Studstill is a tremendous athlete. He's easily one of the most underrated prospects to come to Notre Dame in years - I haven't read anyone across the recruiting spectrum say he's even close to properly rated. I love his ability to diagnose plays, seems to really have the valuable safety skills that the staff has coveted since recruiting him. He's got great instincts and killer closing speed. When he makes up his mind to attack he's a special player. Studstill's ball skills aren't too shabby either and he could even make it as a receiver if there wasn't such a huge need at safety. I can remember hearing about him back when we were just learning about former Palm Beach Gardens teammate Te'von Coney and found it interesting we were in so early on a non-national recruit. The Irish spent all this time on a 3-star and it'll be completely worth it and more. I wouldn't argue if someone thinks Studstill is pound-for-pound the best safety prospect to come to Notre Dame in several cycles.
Jamie U: 91
I don't know if I would say Studstill is the best safety prospect to come to Notre Dame in several cycles when the Irish signed Max Redfield in 2013 and he was a 5 star prospect (even if he hasn't lived up to that potential yet). He is the most ready to play safety prospect they have signed in a while, though. I love his instincts both versus the run and the pass. He recognizes and attacks. Combine that with his athleticism and that's why he is a playmaker. I would be surprised if he wasn't in the two deep this fall and I do think he'll compete for the open safety spot.
CB Julian Love
OFD Average: 88.3
Love is kind of a forgotten man as one of the earliest commits in this class, but I think Irish fans should pay attention to him. For one, he would've crawled over broken glass to get to Notre Dame, and that kind of mentality really helps a team. The main thing, though, is that he's no cheerleader - this kid can play. He might not be an elite talent, but ask Chicago-area coaches about him and they'll tell you that he was a game-changer on both sides of the ball. Like Tony Jones, he's not exceptional at anything but he's really good at everything, and he'll find a home. I think he could find a pretty substantial role as a nickel back or a third corner. He's a little undersized to be a safety in college, but he's a terrific athlete and I wouldn't necessarily rule that out for him either. Love is a kid who will give the coaching staff options, gladly go wherever they tell him to go, and make plays wherever he ends up. I really like this kid.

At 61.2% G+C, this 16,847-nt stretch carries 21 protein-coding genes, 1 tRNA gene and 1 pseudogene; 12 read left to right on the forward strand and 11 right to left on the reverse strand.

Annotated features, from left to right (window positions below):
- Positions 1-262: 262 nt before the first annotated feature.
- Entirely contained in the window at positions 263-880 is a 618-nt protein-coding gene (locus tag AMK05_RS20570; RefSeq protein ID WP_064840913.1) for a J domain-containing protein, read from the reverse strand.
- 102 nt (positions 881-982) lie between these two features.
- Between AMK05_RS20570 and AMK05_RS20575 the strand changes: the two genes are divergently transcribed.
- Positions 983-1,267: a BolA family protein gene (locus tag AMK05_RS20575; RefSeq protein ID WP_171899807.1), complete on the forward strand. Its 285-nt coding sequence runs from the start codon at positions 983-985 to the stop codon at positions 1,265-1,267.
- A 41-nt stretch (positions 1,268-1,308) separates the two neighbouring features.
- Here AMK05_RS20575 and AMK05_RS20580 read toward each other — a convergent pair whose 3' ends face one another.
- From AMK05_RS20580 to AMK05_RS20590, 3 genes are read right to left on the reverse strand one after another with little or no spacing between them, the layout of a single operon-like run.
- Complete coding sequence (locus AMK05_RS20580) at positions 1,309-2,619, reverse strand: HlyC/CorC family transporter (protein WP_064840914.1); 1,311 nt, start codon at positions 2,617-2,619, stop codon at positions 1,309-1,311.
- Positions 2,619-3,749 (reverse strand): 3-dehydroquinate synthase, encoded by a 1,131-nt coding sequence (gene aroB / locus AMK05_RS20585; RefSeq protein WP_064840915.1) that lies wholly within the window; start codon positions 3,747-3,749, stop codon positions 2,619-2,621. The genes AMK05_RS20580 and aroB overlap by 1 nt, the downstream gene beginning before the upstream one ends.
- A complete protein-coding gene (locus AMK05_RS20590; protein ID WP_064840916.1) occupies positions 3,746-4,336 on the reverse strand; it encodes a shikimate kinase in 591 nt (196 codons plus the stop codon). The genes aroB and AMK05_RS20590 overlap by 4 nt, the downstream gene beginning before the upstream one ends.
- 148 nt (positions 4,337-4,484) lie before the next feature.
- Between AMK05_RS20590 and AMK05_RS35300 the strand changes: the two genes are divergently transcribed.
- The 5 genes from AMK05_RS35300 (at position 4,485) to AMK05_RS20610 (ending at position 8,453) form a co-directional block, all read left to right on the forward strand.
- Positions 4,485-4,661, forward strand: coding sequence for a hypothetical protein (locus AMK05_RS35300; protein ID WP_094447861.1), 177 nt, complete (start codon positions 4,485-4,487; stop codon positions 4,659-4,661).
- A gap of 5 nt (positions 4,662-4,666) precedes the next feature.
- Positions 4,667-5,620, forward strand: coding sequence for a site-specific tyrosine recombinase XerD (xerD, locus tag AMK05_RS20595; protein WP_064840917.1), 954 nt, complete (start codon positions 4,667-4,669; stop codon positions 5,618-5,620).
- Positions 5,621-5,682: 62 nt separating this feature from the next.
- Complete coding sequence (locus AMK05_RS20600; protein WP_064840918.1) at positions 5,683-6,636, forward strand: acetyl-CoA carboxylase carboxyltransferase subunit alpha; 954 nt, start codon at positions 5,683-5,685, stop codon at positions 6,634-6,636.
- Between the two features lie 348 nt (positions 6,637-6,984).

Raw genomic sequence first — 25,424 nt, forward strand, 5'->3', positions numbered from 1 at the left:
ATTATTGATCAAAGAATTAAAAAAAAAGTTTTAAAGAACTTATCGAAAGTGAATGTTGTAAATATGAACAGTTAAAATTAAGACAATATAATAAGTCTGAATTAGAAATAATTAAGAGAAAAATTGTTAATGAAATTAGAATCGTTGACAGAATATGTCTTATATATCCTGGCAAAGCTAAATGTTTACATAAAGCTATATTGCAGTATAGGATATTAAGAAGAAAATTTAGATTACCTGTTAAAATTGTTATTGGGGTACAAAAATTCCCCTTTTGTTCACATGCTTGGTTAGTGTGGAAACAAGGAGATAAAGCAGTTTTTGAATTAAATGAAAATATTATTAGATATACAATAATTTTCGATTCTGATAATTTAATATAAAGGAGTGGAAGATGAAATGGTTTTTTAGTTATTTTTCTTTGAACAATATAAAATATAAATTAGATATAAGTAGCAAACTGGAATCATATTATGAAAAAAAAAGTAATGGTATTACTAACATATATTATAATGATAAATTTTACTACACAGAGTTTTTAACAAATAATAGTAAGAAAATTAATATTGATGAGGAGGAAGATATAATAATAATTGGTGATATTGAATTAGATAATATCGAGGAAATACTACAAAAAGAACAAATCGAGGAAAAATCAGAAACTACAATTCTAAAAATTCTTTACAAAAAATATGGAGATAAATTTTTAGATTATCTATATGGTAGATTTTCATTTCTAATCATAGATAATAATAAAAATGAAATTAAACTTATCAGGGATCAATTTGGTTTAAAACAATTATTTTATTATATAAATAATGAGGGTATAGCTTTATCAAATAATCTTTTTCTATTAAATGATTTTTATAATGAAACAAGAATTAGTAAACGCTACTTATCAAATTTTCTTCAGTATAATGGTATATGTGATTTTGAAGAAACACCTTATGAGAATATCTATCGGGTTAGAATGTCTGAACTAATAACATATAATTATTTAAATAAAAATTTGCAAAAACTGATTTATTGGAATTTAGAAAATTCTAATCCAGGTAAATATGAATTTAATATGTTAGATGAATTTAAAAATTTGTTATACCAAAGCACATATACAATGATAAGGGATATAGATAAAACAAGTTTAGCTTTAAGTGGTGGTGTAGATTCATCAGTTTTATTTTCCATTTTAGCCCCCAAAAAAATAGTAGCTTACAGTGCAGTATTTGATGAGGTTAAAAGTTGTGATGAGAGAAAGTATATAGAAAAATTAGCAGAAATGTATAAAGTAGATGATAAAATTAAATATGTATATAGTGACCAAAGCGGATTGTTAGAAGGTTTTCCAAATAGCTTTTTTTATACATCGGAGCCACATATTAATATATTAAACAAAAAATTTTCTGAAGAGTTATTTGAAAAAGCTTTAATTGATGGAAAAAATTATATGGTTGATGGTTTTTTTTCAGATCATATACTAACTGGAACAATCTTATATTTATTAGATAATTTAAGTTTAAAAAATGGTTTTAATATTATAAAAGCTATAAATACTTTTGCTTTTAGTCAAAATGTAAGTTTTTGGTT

My darkhorse player and right up there with Studstill as the most undervalued member of the class by the recruiting services. In many ways Love reminds me a lot of Keivarae Russell and Nick Coleman coming out of high school, especially the latter who was my sleeper of last year's class. In terms of speed, agility, and athleticism I think Love has the skills to be the best defensive back out of this haul. There might not be an absolute can't miss 5-star to compare him to but with all the bodies in the backfield for this class that's high praise from me. He's not very big and should be able to develop right away at corner. That's if he's not too electric and gets moved to the other side of the ball because he was a fantastic offensive weapon in high school. Overall, one of my favorite players in the class. Love is a "local" kid from Illinois, fits in well with the school, and should be on track to be a great player for the Irish. Even if he doesn't become a great player I'm sensing a future strong leader for the program and possibly a future captain.
Jamie U: 88
Love didn't receive the kind of accolades he probably deserved because he played multiple positions in high school that weren't where he is going to play in college. He lit it up as a running back/receiver on offense and was an impact player at safety on defense. There isn't much I don't like about him. He has all of the athletic traits to be a terrific option as a nickel corner and he could be an impact blitzer from that spot. He tackles above his weight class and is just a really good football player. He'll need some work on technique and it could prevent him from seeing the field this fall, but athletically he is ready to play now.